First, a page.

Recently twitter saw an ugly spat between actrtess Ameesha Patel and actor Kushal tondon . recalling what happened would not be pleasant, but still for the sake of readers, let's run through what happened. The duo had separately gone to watch a movie in a theater hall in Juhu when Tandon found that Ameesha was not standing up for the national anthem and was fiddling with her phone.
Tandon approached her (not figuring who she was in the dark) and asked her to respect the national anthem. The rest is history with Ameesha getting back with abusive statements on Twitter, calling him 'asshole' and 'jackass' and explaining her 'girly problem at that time of the month'
I waited for the film to start so I cud address my GirLY problem in the bathroom. Didn't know that kushal wud make it a national issue
Men like him who have forced a woman 2 speak about her intimate girly problems are jerks .. He is a shame to society
Diyar Ameesha patel
A gold medalist in economics, a known actress , a person who can do those raunchy, double meaning item songs and yet you have to call the “Menstruation” a “Girly Problem”.
Let me tell you a little history. the first commercial sanitary towel, introduced in 1896 by Johnson & Johnson, failed to sell, not because there wasn’t demand for the product but because advertising for sanitary products was thought improper and so no one even knew they existed.
Various campaigns are going on, advocacy is at its peak in the world to call a period simply a period not some girly problem, red friend, that time of the month, an aunt visiting . Do you even realize that this naming is bercause of shaming. Shame of accepting that you are menstruating.
Hey Ameesha, why don’t you bring out a biology book and read about it. And by educated , elite women like you failing to call it by its name you are pushing back the whole movement of breaking taboos around periods.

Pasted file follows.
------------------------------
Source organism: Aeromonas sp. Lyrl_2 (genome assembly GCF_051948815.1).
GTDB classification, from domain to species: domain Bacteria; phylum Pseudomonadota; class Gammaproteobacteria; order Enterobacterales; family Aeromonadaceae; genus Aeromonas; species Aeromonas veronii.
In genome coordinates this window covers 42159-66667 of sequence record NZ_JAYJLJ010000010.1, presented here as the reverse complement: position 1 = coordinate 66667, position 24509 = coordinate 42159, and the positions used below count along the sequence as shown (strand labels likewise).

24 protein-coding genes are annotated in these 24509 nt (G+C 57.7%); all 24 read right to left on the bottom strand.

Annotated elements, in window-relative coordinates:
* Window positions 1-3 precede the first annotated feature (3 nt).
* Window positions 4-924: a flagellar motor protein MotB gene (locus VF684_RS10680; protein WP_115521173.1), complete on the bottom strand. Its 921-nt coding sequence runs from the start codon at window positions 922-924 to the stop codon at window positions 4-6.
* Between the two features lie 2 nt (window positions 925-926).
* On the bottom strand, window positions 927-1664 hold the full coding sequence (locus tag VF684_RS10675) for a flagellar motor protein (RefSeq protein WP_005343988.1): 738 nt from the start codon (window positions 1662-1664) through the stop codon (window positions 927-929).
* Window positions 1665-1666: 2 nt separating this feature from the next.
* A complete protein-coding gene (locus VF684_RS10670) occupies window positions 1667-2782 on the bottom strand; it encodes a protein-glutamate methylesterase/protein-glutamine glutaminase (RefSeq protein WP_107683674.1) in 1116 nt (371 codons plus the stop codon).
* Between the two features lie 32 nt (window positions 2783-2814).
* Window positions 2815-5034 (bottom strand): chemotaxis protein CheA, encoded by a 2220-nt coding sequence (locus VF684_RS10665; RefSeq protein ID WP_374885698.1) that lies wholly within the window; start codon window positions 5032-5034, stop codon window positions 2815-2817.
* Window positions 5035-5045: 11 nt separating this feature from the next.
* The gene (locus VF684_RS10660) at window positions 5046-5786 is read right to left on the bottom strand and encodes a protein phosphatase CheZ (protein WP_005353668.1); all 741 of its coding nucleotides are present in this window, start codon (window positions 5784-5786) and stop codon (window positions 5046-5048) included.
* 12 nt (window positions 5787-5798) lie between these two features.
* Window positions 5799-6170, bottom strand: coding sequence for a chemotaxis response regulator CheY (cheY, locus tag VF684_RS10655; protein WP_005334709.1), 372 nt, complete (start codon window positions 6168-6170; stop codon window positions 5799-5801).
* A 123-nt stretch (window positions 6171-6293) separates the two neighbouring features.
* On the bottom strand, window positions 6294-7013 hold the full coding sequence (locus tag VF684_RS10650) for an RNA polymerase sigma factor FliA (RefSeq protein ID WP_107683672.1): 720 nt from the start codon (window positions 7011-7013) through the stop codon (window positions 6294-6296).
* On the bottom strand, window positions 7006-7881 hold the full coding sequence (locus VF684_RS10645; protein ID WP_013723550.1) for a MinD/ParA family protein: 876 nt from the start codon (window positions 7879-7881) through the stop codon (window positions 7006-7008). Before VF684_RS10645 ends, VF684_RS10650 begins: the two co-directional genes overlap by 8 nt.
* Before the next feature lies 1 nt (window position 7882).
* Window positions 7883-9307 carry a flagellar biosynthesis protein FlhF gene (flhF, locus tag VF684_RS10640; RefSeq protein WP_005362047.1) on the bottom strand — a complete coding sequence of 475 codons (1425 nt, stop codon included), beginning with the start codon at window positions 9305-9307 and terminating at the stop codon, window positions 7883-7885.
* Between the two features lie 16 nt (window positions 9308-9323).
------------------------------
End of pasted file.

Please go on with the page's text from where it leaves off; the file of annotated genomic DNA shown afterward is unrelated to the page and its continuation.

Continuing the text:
It’s ironic that so much embarrassment, awkwardness, and shame surround a natural bodily function experienced by half the population at some point in their lives.
The negative consequences of ‘the menstrual taboo’ are felt not just by individuals but by communities and economies as a whole. Over half of girls in East Africa miss important schooling during menstruation because they can’t access pads or the information they need about their own bodies and a recent study in Bangladesh found that 73 per cent of female factory workers were missing 6 days of work a month during menstruation.
And yes its not the problem of our culture to be specific. When you call it “Girly Problem” , you add the embarrassment to the long list of cultural-specific “sequestration rituals, around menstruating women. In Italy, women aren’t meant to make pasta sauce if they’re at that time of the month. In Nepal, women have to sleep in a cattle shed overnight and they aren’t allowed to cook when they’re on their period, so for four days a month the man will take over the cooking. “Until very recently in the UK people believed that dough wouldn’t rise if a woman tried to make bread while menstruating.
Breaking the taboo around menstruation is much more than speaking out. Its biological, its normal and it is associated with Menstrual hygiene it is an opportunity for the global community to say to disadvantaged girls and young women, ‘You Matter. Period.
So next time do not use the world “Girly Problem”……..Period.